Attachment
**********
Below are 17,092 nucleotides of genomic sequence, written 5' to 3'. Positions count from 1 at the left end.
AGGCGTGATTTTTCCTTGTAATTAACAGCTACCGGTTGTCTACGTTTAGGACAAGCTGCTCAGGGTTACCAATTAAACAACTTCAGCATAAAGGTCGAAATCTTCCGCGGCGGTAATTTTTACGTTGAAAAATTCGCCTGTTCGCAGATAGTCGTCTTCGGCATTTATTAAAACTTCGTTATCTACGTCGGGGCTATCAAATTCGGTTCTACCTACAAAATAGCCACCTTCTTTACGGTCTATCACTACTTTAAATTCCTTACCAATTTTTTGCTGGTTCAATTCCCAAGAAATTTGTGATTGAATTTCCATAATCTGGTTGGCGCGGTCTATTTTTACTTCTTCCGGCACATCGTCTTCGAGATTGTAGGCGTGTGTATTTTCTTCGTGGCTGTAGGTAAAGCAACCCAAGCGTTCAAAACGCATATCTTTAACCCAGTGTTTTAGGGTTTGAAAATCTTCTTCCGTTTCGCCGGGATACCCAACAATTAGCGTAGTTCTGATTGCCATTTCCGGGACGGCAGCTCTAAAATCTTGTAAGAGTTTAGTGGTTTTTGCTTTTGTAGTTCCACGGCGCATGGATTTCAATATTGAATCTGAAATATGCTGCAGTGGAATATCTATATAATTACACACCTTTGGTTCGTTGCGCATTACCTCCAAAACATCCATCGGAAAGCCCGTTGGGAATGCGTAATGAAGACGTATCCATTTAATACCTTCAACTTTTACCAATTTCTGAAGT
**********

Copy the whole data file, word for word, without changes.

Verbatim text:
Below are 17,092 nucleotides of genomic sequence, written 5' to 3'. Positions count from 1 at the left end.
AGGCGTGATTTTTCCTTGTAATTAACAGCTACCGGTTGTCTACGTTTAGGACAAGCTGCTCAGGGTTACCAATTAAACAACTTCAGCATAAAGGTCGAAATCTTCCGCGGCGGTAATTTTTACGTTGAAAAATTCGCCTGTTCGCAGATAGTCGTCTTCGGCATTTATTAAAACTTCGTTATCTACGTCGGGGCTATCAAATTCGGTTCTACCTACAAAATAGCCACCTTCTTTACGGTCTATCACTACTTTAAATTCCTTACCAATTTTTTGCTGGTTCAATTCCCAAGAAATTTGTGATTGAATTTCCATAATCTGGTTGGCGCGGTCTATTTTTACTTCTTCCGGCACATCGTCTTCGAGATTGTAGGCGTGTGTATTTTCTTCGTGGCTGTAGGTAAAGCAACCCAAGCGTTCAAAACGCATATCTTTAACCCAGTGTTTTAGGGTTTGAAAATCTTCTTCCGTTTCGCCGGGATACCCAACAATTAGCGTAGTTCTGATTGCCATTTCCGGGACGGCAGCTCTAAAATCTTGTAAGAGTTTAGTGGTTTTTGCTTTTGTAGTTCCACGGCGCATGGATTTCAATATTGAATCTGAAATATGCTGCAGTGGAATATCTATATAATTACACACCTTTGGTTCGTTGCGCATTACCTCCAAAACATCCATCGGAAAGCCCGTTGGGAATGCGTAATGAAGACGTATCCATTTAATACCTTCAACTTTTACCAATTTCTGAAGT